Last week the BBC announced its intention to make significant improvements to the way that disabled people are represented on TV. 

It intends to quadruple the number of disabled people on TV by 2017, appoint a pan-BBC disability executive and open up more opportunities for disabled people to work at the BBC.

Announcing the new measures, BBC Director-General Tony Hall said, “It is vital we reflect the public we serve – both on and off air. While the BBC has some good schemes in place, we must and can do significantly more. That’s why we want to quadruple on-screen representation and open up many more opportunities for disabled people to work at the BBC.”

We’re delighted that the BBC is doing more to reflect the numbers of disabled people in the UK on screen.  As Vicky, one of our Campaigns Panel members said in last year’s ‘Superhumans or Scroungers’ report, “I think [disabled people] need to have more of a chance to do different things on telly so that people watching get more of an understanding.”  By showing disabled people as just that – people, like anyone else – perceptions can be changed and barriers broken down.

A recent Government survey showed that 68% of people questioned felt that public attitudes towards disabled people had improved since the Paralympic Games.  Paddy-Joe, another member of the Panel told us that his favourite TV show included someone with a disability.  For him, the best bit about it was that “even though the disabled person is not the main character, it is still good.  Even though he is disabled, this is not a big deal on the show.”  As simple as it sounds, just including disabled people on TV and in the media can make a huge difference to people’s perceptions of disability.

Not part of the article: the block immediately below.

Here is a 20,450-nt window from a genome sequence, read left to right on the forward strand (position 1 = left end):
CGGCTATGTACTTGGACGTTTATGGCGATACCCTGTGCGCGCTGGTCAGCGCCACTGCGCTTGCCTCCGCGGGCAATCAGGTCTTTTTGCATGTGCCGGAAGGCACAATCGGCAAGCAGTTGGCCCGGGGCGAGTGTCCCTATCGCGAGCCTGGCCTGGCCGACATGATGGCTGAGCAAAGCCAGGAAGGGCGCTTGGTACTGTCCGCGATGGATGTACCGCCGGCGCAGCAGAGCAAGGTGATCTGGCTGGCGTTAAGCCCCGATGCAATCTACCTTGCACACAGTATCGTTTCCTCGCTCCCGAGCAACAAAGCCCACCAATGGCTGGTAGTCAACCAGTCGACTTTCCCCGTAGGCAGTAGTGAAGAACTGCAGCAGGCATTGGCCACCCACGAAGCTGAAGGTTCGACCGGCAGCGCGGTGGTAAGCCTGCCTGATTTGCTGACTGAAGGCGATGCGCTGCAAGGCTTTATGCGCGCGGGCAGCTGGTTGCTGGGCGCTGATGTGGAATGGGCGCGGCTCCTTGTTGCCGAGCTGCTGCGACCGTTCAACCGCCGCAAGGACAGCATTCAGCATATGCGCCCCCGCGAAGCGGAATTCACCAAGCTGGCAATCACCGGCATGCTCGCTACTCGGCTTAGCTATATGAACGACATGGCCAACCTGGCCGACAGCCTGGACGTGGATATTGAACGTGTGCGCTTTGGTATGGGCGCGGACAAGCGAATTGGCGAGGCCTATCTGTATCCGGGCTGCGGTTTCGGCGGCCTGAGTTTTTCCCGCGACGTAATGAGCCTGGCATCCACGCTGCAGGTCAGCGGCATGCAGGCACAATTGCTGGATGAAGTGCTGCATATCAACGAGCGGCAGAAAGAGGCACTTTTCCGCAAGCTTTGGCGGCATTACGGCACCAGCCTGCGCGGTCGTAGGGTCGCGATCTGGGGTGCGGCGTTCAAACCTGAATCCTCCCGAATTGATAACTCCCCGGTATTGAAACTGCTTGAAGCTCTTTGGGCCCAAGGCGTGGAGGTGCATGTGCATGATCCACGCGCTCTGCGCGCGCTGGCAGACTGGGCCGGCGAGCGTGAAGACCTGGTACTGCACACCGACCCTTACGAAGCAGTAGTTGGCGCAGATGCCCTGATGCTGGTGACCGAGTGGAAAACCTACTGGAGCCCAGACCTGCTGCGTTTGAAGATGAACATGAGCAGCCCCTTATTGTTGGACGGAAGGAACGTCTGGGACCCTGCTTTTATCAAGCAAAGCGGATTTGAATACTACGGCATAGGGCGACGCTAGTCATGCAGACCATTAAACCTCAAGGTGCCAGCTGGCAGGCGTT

We think it’s great that the BBC are taking steps to make sure that disabled people are better represented on TV, and this week is the perfect opportunity to make sure that they keep that promise.  This year’s Commonwealth Games will see the biggest ever number of Para-Sports medals in its history, with new Para events such as track cycling being included for the first time.  As ever, the BBC’s coverage of the Games will be extensive, giving plenty of opportunities to highlight the achievements of disabled and non-disabled athletes from around the world.


Rachel Bowen, Campaigns Officer.